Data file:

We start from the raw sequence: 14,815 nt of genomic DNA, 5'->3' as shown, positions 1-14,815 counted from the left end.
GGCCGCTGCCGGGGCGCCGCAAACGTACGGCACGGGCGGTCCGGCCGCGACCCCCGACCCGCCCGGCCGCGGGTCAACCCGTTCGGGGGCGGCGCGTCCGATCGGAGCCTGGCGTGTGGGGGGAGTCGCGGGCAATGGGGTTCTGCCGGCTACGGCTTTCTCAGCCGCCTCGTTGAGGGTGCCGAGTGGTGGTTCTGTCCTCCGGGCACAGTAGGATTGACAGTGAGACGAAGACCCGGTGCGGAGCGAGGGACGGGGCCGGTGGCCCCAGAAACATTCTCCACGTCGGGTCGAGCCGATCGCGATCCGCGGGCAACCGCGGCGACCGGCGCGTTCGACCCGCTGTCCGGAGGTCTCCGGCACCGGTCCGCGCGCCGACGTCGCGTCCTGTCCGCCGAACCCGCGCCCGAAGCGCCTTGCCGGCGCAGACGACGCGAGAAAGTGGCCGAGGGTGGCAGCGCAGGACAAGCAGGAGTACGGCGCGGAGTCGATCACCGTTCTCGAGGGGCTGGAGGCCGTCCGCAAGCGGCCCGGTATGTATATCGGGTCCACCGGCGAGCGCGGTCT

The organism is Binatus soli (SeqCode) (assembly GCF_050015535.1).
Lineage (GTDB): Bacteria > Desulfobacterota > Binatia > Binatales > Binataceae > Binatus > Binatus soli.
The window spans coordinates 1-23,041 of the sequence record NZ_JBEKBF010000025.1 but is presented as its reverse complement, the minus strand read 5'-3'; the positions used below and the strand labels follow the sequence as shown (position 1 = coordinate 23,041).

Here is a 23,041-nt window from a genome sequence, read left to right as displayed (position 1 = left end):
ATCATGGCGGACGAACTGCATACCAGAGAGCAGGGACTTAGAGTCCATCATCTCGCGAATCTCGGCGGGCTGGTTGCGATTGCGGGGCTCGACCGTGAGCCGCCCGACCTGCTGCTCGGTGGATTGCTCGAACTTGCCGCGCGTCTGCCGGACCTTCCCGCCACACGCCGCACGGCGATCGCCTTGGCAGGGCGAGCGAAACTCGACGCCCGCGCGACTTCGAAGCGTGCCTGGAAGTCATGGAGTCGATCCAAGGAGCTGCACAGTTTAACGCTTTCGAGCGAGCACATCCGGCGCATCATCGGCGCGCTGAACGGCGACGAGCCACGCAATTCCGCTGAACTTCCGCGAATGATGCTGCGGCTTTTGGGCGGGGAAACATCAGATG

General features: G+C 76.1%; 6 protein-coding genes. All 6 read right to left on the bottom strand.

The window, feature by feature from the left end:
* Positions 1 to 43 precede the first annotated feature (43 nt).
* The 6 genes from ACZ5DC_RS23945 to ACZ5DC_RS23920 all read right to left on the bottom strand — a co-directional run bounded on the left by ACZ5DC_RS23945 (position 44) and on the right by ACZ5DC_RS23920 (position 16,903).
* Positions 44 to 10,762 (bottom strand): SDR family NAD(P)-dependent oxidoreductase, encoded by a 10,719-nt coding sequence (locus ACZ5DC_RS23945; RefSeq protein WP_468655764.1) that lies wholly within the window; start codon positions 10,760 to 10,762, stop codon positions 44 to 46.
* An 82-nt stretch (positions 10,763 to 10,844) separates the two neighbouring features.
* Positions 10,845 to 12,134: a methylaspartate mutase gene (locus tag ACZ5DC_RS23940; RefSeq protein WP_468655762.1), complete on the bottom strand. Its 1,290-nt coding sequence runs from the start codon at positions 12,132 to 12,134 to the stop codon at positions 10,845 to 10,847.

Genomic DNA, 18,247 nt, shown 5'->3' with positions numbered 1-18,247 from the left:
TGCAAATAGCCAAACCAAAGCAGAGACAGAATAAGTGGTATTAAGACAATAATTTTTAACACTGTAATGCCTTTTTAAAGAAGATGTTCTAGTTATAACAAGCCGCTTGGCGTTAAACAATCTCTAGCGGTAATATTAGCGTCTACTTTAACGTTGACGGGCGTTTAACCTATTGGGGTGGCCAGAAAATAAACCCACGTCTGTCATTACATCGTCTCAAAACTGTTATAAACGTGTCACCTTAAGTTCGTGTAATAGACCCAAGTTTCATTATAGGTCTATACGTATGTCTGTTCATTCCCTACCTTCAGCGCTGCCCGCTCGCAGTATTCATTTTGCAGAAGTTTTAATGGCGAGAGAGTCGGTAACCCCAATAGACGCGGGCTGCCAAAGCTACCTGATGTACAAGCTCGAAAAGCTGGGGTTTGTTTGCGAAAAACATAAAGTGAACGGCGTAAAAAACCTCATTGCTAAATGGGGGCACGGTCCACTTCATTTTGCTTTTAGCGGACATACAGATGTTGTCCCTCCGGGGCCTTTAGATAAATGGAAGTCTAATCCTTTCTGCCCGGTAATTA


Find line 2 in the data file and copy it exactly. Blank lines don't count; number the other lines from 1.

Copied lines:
GGCCGCTGCCGGGGCGCCGCAAACGTACGGCACGGGCGGTCCGGCCGCGACCCCCGACCCGCCCGGCCGCGGGTCAACCCGTTCGGGGGCGGCGCGTCCGATCGGAGCCTGGCGTGTGGGGGGAGTCGCGGGCAATGGGGTTCTGCCGGCTACGGCTTTCTCAGCCGCCTCGTTGAGGGTGCCGAGTGGTGGTTCTGTCCTCCGGGCACAGTAGGATTGACAGTGAGACGAAGACCCGGTGCGGAGCGAGGGACGGGGCCGGTGGCCCCAGAAACATTCTCCACGTCGGGTCGAGCCGATCGCGATCCGCGGGCAACCGCGGCGACCGGCGCGTTCGACCCGCTGTCCGGAGGTCTCCGGCACCGGTCCGCGCGCCGACGTCGCGTCCTGTCCGCCGAACCCGCGCCCGAAGCGCCTTGCCGGCGCAGACGACGCGAGAAAGTGGCCGAGGGTGGCAGCGCAGGACAAGCAGGAGTACGGCGCGGAGTCGATCACCGTTCTCGAGGGGCTGGAGGCCGTCCGCAAGCGGCCCGGTATGTATATCGGGTCCACCGGCGAGCGCGGTCT